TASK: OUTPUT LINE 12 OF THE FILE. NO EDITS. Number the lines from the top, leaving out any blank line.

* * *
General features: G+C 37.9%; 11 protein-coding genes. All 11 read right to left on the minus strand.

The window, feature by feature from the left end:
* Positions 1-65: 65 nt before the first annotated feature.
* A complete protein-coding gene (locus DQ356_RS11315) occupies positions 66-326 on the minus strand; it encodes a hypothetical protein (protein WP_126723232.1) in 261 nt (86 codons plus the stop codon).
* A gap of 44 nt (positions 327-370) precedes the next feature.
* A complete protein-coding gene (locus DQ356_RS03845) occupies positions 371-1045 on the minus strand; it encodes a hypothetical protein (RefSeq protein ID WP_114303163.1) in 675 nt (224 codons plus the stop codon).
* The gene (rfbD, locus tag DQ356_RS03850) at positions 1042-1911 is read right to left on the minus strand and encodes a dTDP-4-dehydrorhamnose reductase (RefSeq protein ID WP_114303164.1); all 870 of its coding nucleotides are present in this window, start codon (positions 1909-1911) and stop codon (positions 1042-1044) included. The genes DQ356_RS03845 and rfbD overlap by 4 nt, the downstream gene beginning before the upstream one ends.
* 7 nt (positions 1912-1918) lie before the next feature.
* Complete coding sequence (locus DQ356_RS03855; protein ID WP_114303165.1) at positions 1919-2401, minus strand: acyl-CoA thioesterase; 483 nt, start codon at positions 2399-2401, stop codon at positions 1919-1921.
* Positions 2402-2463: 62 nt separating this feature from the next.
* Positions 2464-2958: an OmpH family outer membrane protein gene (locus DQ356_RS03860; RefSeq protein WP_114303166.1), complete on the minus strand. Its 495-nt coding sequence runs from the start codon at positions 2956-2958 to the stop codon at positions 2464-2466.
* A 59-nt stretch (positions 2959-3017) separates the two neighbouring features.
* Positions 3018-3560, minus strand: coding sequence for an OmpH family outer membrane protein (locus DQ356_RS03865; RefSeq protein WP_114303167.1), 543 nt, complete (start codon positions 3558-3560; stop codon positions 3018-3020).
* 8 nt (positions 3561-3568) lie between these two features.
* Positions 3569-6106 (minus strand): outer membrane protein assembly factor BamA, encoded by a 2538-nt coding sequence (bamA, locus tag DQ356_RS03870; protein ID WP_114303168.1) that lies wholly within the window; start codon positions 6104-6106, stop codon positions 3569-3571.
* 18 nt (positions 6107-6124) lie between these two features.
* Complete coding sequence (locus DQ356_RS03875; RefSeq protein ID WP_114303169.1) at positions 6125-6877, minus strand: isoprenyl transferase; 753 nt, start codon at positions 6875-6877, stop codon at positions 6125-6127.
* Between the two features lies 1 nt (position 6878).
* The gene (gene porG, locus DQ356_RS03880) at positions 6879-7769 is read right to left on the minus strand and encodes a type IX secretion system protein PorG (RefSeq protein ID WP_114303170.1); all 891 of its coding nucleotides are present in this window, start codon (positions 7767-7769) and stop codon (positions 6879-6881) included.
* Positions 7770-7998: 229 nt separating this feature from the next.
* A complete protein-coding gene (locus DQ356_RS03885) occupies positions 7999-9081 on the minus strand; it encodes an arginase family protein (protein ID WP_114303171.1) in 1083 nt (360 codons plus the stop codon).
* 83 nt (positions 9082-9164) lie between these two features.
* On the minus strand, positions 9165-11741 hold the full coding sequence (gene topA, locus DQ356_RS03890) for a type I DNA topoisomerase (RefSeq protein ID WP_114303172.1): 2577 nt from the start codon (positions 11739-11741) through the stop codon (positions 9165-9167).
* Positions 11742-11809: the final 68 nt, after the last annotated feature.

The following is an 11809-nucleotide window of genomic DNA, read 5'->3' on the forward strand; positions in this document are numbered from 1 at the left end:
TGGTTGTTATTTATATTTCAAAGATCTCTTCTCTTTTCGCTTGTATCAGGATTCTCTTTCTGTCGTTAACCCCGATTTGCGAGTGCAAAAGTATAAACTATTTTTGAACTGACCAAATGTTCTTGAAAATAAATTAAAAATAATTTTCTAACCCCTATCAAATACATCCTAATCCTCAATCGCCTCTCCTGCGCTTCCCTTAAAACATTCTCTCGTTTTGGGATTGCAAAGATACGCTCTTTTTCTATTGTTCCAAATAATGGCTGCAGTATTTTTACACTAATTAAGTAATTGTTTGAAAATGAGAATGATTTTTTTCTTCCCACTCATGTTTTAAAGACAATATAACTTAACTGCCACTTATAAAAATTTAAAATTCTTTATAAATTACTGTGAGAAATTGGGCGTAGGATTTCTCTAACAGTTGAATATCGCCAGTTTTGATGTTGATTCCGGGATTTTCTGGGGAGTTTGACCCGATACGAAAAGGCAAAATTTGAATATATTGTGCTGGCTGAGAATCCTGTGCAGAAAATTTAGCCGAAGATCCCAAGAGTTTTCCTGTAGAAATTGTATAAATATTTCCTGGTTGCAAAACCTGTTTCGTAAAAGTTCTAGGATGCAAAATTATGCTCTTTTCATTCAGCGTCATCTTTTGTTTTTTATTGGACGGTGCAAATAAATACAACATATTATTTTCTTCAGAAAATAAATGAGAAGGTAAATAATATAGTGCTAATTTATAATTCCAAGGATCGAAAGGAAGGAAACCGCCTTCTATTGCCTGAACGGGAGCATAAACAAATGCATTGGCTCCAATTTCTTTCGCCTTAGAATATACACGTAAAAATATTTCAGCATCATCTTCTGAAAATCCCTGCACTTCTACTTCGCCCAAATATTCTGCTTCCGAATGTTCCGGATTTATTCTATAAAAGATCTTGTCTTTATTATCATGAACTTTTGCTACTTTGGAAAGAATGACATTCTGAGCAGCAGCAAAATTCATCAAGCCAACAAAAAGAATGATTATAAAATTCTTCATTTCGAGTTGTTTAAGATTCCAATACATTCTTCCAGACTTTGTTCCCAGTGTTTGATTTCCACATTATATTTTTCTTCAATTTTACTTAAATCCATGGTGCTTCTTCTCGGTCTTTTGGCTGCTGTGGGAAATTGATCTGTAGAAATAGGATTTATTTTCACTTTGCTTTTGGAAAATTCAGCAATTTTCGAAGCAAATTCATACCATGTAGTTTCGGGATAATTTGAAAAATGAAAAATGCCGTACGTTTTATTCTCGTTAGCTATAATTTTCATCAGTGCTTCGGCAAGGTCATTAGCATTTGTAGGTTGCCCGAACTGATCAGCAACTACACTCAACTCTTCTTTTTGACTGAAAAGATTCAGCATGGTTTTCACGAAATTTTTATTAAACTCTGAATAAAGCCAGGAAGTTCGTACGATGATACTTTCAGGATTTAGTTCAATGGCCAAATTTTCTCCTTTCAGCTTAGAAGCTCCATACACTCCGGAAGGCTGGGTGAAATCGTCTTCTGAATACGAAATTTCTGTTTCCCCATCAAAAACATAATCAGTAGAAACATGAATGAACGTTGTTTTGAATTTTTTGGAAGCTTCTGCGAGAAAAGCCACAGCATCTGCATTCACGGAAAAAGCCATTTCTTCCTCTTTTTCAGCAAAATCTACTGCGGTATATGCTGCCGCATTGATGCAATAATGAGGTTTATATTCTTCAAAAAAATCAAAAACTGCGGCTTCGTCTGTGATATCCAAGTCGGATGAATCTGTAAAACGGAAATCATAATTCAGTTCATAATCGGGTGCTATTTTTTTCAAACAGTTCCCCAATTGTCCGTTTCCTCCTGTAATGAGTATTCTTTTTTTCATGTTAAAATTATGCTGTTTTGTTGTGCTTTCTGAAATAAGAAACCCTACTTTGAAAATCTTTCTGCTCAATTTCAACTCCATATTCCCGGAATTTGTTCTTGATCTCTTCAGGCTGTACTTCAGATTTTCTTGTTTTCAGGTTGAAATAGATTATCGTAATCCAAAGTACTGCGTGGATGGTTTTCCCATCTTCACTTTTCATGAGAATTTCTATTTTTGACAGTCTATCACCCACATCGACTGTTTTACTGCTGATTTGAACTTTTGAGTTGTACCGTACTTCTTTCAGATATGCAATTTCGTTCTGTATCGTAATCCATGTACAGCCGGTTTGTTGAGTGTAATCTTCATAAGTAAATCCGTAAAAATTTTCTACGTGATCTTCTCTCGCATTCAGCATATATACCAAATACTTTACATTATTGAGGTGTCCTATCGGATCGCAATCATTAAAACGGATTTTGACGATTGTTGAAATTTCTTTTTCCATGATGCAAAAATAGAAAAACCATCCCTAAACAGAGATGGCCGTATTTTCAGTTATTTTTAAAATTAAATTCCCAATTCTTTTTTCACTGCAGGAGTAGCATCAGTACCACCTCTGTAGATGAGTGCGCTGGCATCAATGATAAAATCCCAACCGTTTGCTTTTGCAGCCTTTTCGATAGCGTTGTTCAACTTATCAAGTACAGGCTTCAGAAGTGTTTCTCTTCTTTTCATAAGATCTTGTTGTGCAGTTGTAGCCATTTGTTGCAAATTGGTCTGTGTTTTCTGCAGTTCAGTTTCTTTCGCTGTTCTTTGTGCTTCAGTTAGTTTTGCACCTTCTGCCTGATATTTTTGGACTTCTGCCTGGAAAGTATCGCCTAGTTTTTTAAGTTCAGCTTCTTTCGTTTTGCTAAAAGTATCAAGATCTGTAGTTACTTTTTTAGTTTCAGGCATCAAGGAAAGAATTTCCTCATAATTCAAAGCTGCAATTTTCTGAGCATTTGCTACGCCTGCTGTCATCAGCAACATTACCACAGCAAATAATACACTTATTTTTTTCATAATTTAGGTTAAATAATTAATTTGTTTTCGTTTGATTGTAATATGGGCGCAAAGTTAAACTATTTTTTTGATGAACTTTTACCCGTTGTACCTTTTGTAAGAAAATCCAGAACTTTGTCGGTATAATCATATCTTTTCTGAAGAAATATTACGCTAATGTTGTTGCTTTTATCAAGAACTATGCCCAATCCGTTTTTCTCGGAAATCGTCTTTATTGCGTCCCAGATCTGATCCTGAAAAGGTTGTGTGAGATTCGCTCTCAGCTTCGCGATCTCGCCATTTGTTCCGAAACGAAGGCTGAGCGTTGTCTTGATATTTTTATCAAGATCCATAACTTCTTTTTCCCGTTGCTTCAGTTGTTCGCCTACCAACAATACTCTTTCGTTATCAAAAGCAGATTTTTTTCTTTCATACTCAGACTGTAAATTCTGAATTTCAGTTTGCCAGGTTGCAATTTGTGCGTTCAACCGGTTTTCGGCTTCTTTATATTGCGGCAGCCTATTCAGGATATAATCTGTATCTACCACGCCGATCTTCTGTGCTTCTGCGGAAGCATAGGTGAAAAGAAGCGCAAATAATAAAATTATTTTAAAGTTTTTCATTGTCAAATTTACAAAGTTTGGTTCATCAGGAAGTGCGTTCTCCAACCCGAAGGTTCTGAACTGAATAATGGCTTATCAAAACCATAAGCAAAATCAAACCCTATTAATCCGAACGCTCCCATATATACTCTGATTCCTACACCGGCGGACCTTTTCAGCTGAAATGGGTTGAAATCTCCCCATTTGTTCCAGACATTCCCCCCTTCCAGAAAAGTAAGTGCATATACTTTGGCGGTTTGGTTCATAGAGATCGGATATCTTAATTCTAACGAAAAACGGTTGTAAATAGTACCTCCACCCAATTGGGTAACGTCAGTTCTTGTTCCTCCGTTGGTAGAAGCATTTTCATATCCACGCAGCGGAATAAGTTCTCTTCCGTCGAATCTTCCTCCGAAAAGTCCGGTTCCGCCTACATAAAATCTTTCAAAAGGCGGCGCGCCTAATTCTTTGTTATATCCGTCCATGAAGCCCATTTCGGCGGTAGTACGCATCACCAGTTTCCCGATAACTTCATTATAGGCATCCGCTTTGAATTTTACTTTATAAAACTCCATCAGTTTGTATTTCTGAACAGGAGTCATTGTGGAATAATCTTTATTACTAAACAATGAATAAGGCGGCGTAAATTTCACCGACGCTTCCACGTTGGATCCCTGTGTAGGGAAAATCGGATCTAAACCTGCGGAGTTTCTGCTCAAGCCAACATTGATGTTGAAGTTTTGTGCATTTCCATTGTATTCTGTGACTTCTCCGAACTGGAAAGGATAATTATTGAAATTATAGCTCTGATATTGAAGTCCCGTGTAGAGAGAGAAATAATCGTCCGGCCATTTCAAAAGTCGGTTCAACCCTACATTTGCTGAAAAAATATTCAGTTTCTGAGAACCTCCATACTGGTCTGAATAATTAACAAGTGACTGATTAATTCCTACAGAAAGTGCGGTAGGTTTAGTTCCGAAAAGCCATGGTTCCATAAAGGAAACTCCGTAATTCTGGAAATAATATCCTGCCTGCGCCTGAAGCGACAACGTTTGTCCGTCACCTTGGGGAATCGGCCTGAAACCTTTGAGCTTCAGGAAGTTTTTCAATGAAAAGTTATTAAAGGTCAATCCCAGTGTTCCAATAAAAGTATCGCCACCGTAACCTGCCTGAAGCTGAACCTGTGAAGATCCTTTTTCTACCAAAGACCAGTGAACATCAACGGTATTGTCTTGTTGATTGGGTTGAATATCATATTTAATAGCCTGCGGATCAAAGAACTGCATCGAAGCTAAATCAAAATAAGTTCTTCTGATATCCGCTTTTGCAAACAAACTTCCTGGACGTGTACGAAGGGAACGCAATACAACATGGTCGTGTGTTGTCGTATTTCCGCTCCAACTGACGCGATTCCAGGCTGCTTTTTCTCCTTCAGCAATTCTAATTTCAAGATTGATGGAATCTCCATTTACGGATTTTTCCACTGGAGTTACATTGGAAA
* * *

* A 59-nt stretch (positions 2959-3017) separates the two neighbouring features.